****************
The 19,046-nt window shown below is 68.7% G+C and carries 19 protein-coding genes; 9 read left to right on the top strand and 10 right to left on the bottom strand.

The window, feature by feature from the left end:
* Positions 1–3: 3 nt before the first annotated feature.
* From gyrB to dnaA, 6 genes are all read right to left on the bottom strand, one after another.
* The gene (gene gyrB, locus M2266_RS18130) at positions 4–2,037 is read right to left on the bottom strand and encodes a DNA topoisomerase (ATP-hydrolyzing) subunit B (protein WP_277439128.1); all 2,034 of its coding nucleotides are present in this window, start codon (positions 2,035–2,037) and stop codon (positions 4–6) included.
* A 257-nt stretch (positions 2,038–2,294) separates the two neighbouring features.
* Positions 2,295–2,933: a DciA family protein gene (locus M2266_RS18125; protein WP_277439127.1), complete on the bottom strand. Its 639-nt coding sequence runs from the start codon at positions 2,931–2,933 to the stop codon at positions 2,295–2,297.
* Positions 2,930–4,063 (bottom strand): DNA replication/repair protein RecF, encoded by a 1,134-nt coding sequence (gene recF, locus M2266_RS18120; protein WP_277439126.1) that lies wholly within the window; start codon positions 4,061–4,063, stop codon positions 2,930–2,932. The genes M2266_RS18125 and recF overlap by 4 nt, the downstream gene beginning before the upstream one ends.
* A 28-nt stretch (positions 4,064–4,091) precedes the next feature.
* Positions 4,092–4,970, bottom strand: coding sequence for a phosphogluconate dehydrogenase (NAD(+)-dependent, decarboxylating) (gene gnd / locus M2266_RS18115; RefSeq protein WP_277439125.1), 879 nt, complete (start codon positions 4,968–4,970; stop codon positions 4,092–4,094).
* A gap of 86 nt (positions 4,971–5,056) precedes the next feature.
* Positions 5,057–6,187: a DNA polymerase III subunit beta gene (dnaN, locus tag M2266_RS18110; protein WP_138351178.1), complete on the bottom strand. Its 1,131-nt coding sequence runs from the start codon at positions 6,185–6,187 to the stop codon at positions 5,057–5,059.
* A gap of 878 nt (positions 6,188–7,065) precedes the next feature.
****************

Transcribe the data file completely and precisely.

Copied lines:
The 19,046-nt window shown below is 68.7% G+C and carries 19 protein-coding genes; 9 read left to right on the top strand and 10 right to left on the bottom strand.

The window, feature by feature from the left end:
* Positions 1–3: 3 nt before the first annotated feature.
* From gyrB to dnaA, 6 genes are all read right to left on the bottom strand, one after another.
* The gene (gene gyrB, locus M2266_RS18130) at positions 4–2,037 is read right to left on the bottom strand and encodes a DNA topoisomerase (ATP-hydrolyzing) subunit B (protein WP_277439128.1); all 2,034 of its coding nucleotides are present in this window, start codon (positions 2,035–2,037) and stop codon (positions 4–6) included.
* A 257-nt stretch (positions 2,038–2,294) separates the two neighbouring features.
* Positions 2,295–2,933: a DciA family protein gene (locus M2266_RS18125; protein WP_277439127.1), complete on the bottom strand. Its 639-nt coding sequence runs from the start codon at positions 2,931–2,933 to the stop codon at positions 2,295–2,297.
* Positions 2,930–4,063 (bottom strand): DNA replication/repair protein RecF, encoded by a 1,134-nt coding sequence (gene recF, locus M2266_RS18120; protein WP_277439126.1) that lies wholly within the window; start codon positions 4,061–4,063, stop codon positions 2,930–2,932. The genes M2266_RS18125 and recF overlap by 4 nt, the downstream gene beginning before the upstream one ends.
* A 28-nt stretch (positions 4,064–4,091) precedes the next feature.
* Positions 4,092–4,970, bottom strand: coding sequence for a phosphogluconate dehydrogenase (NAD(+)-dependent, decarboxylating) (gene gnd / locus M2266_RS18115; RefSeq protein WP_277439125.1), 879 nt, complete (start codon positions 4,968–4,970; stop codon positions 4,092–4,094).
* A gap of 86 nt (positions 4,971–5,056) precedes the next feature.
* Positions 5,057–6,187: a DNA polymerase III subunit beta gene (dnaN, locus tag M2266_RS18110; protein WP_138351178.1), complete on the bottom strand. Its 1,131-nt coding sequence runs from the start codon at positions 6,185–6,187 to the stop codon at positions 5,057–5,059.
* A gap of 878 nt (positions 6,188–7,065) precedes the next feature.